Loebner’s magnolia is a cross between two Japanese species, the star magnolia (M. stellata) and the Kobus magnolia (M. kobus). These two species don’t occur together in the wild, so the first hybrid was therefore a garden one, a cross made by the German Max Löbner shortly before World War I. The first plants were put on sale in 1923, and five of them were purchased by Kordes, already known as a rose-breeder, from Germany’s Sparrieshoop. Later the hybrid has been grown from seed, with numerous varieties selected and named. In recent decades these have been imported and planted here in Finland, where the Kobus magnolia is already known for its hardiness.
Loebner’s magnolia is a deciduous, erect small tree or large shrub, with slim branches. The crown, vase-shaped in the early years, becomes rounded in maturity. The star-shaped, scented flowers are 10-12 cms in diameter, with an average of 12 narrow white petals, though some forms have far more. Flowering occurs in early May, just before leaf-break.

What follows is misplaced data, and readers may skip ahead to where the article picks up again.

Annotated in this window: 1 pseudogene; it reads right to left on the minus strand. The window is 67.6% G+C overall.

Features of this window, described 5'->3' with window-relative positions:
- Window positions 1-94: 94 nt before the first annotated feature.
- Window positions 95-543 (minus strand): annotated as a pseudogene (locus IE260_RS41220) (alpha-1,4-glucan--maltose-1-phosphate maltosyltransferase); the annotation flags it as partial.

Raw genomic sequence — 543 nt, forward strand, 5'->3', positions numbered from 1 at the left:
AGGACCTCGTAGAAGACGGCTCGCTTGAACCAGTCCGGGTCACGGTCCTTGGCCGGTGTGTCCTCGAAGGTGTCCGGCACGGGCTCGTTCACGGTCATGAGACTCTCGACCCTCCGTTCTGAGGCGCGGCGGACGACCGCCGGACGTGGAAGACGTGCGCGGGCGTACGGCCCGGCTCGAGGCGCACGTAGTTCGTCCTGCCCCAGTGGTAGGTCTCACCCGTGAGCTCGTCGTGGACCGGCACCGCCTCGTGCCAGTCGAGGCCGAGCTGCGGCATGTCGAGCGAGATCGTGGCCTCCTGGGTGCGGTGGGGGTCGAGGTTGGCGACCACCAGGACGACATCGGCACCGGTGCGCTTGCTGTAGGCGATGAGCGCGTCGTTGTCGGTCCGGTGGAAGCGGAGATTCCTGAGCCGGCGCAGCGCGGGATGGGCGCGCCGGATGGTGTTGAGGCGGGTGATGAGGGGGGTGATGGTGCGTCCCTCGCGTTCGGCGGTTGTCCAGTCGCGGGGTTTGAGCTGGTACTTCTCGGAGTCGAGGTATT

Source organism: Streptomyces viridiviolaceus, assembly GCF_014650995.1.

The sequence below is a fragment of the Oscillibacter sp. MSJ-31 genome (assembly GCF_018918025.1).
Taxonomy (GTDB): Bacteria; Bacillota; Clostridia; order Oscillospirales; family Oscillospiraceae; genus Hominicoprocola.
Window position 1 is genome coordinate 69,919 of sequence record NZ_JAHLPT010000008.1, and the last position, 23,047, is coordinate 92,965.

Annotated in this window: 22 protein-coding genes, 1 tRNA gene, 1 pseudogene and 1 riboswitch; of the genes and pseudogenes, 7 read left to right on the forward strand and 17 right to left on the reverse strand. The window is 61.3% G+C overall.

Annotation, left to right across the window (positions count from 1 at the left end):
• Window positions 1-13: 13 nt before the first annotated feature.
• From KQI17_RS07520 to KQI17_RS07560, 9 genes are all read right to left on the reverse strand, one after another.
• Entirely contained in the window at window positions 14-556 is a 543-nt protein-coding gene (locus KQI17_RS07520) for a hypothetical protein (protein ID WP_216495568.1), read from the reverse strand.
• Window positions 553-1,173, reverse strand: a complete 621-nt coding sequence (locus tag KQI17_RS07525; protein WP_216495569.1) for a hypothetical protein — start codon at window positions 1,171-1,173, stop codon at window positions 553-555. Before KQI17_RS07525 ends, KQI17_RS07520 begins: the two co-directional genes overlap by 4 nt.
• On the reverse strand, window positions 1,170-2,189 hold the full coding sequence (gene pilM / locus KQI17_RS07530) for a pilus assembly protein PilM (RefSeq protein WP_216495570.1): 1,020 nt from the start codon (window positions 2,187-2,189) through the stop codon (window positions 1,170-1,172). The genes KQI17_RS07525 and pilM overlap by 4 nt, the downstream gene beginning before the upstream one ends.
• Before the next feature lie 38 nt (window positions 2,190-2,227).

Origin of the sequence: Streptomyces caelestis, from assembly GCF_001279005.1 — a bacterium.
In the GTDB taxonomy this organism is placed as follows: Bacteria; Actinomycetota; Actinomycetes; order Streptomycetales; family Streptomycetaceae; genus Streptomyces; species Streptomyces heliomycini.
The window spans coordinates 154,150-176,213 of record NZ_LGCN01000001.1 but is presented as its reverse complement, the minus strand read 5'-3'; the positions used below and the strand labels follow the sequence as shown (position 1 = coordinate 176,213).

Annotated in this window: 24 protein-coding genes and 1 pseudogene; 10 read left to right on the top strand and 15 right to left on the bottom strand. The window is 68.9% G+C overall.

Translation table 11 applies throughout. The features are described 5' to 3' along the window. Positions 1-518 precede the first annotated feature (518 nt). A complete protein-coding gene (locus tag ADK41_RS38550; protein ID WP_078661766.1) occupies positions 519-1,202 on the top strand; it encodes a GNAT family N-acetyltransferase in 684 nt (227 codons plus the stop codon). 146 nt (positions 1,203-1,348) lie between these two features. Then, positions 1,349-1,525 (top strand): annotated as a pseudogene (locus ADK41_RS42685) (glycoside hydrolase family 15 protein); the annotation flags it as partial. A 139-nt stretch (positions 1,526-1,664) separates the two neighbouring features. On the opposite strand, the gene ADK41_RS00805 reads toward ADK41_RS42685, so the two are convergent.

The best known variety is probably ’Leonard Messel’, which probably had the pink-flowered rosea-form of the star magnolia as one of its parents. ‘Leonard Messel’ is probably the hardiest of the pink-flowered magnolias to have been tested in Finland. There are several other varieties and seedlings under test at Mustila, and time will tell how they develop, but the Loebner’s seems clearly more demanding than the Kobus, so far.